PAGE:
The fruit mixture takes on a delightfully goopy form once all the sugar and liquid has been added. The longer it sits, the goopier it gets. Goopy is definitely a good thing though, when it comes to fruit pies. Fortunately, I needed the time to figure out how to turn my less-than-stellar pie dough into long, even strips for the lattice top. Another challenge.
We’ll call the look I went for “rustic”. I love throwing around the word rustic. It is like a culinary get out of jail free card. “Oh the edges are supposed to look like that, it’s rustic.” “The top is supposed to be all burned and charred…it’s rustic.” Very handy adjective to utilize. Since I couldn’t roll the dough out very much, I was restricted as to the length of my lattice strips. Some are short, some are fat, but they managed to cover the pie just fine. Before the pie can get fitted for its little lattice hat, the filling must be dotted with butter like flecks of paint in a Pointillism masterpiece.
The butter will melt during the baking process and add its buttery goodness to the increasing amount of deliciousness in this pie. Now we lock in all that tasty fruit with the makeshift lattice top. I let the lattice cool in the fridge a bit so it retained its shape when I slid it onto the pie. It certainly wasn’t perfect (and definitely did NOT resemble the full page photo in Martha’s handbook), but it was quite impressive nonetheless.
I fidgeted with the mismatched strips until they were as even as possible. Then with a paring knife, trimmed the excess scraps and crimped the edges with a fork dipped in egg wash. This was starting to look like a real, honest-to-goodness, quit your job and walk out the front door PIE!
Last, but not least, the lattice top gets brushed with a little more egg wash and dusted with sugar for that extra sparkle and crunch. I was one preheated oven away from a pie I could practically picture cooling on a window sill in an old-fashioned farmhouse.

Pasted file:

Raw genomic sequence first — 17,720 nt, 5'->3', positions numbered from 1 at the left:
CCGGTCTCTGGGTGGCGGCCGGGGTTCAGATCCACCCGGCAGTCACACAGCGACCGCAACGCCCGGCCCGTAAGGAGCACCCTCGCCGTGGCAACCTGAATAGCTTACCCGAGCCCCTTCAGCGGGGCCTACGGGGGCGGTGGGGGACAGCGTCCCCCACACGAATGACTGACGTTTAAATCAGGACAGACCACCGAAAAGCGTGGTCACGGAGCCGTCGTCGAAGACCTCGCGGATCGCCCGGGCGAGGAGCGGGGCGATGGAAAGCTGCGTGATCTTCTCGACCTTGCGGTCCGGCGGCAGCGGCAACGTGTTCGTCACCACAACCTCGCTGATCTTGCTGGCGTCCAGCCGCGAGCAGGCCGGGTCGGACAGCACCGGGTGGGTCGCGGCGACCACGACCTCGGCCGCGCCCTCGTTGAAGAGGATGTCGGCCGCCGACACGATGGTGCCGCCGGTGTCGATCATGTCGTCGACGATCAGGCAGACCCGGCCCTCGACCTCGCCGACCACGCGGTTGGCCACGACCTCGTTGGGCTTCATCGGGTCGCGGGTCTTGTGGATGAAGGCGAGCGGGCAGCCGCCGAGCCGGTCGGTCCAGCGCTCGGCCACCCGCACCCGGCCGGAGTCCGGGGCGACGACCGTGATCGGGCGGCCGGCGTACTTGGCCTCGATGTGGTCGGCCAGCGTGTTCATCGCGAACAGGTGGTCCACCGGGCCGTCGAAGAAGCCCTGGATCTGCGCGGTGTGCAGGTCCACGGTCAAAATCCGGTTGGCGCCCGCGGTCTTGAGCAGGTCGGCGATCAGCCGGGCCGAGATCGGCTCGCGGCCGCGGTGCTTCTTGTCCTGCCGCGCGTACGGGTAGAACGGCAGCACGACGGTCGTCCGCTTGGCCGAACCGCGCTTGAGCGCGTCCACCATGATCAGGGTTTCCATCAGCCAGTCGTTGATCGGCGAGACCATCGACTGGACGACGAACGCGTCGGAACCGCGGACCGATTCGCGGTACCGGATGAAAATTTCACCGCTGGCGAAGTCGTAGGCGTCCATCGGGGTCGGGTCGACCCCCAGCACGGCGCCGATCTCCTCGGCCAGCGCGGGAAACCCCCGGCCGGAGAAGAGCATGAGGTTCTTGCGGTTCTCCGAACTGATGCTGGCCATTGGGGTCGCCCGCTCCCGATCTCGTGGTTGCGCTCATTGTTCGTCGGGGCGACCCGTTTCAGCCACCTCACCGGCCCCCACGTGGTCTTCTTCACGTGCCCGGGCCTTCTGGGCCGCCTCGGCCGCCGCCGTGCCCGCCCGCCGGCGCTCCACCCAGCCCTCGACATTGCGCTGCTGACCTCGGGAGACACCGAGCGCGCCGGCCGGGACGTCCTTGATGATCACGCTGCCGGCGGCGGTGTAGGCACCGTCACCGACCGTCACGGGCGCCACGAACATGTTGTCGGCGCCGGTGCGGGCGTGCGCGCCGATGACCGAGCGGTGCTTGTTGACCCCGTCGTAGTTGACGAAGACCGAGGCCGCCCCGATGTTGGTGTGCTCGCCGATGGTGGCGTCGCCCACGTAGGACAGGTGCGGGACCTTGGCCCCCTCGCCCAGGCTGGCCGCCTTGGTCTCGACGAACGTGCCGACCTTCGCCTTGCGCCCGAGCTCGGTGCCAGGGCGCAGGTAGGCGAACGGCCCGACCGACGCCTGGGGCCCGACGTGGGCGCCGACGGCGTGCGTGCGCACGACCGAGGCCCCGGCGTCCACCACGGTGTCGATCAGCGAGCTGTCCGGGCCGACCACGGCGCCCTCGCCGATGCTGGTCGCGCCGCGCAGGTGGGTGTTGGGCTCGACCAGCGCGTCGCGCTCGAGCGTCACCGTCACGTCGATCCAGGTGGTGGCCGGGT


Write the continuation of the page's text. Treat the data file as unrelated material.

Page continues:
The baking process went well, but I should have stuck with my gut right there at the end. I’d maxed out the baking time and the crust looked perfectly gold brown and all crystally from the sugar. However, when I slid the pie out of the oven…it CRASHED TO THE FLOOR in a split second metaphor for my career! Haha. No! This did not happen. But that would have been hilarious…and sad. When I slid the pie out of the oven, the juices looked a little thin and not quite as thickened and bubbly as they should be. In hindsight I should have covered the pie with foil to protect the crust and left it in for a few more minutes. But it was beautiful and I’m impatient, so I took it out and let it cool.
But the taste! Oh the taste! This was one damn good slice of pie and worth every challenge and mishap along the way. Maybe this pie is a metaphor for our careers after all. Things don’t always go as planned, in fact they rarely do. But when faced with a difficult choice, or a crumbly pie crust, you’ve got to be able to hold your own and believe in yourself. It’s scary, and for my friend and me – we know first hand. But eventually, you will reap the fruits of your labor.